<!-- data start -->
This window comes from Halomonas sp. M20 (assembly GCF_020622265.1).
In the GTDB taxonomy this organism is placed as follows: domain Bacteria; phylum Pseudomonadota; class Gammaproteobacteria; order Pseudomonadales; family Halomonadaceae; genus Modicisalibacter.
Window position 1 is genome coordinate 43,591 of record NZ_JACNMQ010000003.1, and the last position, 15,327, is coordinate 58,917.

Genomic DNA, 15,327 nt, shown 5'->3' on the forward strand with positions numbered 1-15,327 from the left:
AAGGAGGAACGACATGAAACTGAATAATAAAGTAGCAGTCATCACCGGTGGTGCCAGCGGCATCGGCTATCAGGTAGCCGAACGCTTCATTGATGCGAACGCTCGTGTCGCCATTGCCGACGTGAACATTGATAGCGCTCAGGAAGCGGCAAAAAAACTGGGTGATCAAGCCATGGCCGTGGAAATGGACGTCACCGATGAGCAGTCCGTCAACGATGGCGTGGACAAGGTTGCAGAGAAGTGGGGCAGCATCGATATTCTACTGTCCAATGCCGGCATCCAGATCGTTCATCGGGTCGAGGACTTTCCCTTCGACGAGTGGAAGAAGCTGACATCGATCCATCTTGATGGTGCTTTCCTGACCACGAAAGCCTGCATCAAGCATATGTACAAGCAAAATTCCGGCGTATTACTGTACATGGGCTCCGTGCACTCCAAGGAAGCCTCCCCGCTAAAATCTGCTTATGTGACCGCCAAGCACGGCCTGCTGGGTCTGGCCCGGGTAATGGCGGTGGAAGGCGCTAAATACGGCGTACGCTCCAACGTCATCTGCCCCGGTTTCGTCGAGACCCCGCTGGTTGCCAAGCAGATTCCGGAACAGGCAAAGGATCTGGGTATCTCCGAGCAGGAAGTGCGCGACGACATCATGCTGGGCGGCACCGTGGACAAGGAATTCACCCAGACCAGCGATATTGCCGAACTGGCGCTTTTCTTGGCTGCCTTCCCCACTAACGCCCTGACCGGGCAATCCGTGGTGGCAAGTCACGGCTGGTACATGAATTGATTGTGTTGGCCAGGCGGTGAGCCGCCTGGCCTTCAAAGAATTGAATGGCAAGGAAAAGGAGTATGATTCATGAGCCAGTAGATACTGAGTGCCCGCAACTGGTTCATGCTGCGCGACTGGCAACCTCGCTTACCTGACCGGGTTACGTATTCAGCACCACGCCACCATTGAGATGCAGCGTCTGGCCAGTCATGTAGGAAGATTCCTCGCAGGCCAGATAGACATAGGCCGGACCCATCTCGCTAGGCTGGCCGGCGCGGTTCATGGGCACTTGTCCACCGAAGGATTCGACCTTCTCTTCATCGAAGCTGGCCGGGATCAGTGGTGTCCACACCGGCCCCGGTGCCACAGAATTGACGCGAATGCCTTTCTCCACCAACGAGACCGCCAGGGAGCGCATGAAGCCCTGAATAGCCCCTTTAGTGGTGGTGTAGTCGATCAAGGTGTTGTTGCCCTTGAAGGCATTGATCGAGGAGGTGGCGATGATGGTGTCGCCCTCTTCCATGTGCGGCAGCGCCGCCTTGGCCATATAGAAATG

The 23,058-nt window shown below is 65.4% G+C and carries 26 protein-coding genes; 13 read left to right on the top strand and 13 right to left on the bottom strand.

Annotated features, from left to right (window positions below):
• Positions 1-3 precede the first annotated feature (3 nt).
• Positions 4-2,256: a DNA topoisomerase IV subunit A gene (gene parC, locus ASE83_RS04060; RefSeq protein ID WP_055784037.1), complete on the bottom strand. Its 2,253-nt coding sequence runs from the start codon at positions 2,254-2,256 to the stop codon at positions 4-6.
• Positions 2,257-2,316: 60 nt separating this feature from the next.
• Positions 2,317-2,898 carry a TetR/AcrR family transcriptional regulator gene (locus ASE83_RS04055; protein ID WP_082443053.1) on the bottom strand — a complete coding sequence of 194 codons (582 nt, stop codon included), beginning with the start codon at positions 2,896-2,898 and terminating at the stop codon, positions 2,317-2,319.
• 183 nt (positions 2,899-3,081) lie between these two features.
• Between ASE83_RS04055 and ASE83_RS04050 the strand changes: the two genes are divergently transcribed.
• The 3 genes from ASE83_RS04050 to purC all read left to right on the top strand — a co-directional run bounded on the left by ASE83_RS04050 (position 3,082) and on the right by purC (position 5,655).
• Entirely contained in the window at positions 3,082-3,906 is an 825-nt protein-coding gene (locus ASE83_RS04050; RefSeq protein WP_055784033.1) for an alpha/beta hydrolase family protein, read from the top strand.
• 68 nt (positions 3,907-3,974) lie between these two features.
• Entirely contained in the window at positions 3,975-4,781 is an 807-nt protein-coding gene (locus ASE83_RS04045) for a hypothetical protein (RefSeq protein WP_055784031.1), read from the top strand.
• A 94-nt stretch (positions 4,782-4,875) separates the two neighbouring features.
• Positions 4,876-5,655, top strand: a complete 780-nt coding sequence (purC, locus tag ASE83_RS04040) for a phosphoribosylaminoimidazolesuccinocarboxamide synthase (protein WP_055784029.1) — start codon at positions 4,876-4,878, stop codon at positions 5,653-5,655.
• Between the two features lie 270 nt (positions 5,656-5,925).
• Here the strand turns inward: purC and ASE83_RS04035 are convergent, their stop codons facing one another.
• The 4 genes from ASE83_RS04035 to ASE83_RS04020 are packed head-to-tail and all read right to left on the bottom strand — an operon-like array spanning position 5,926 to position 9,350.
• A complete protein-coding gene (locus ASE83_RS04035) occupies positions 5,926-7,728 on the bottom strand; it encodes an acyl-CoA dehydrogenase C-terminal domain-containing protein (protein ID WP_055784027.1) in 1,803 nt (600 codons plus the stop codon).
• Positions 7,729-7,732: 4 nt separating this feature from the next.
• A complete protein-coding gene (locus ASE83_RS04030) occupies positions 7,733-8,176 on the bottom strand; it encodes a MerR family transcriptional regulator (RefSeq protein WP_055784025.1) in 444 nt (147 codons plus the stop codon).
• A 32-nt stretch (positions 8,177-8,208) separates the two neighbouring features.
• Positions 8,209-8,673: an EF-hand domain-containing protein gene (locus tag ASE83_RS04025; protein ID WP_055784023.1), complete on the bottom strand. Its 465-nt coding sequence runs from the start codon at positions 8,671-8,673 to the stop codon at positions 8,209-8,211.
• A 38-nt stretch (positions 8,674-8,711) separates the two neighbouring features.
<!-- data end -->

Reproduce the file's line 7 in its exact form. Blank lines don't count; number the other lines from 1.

Annotated features, from left to right (window positions below):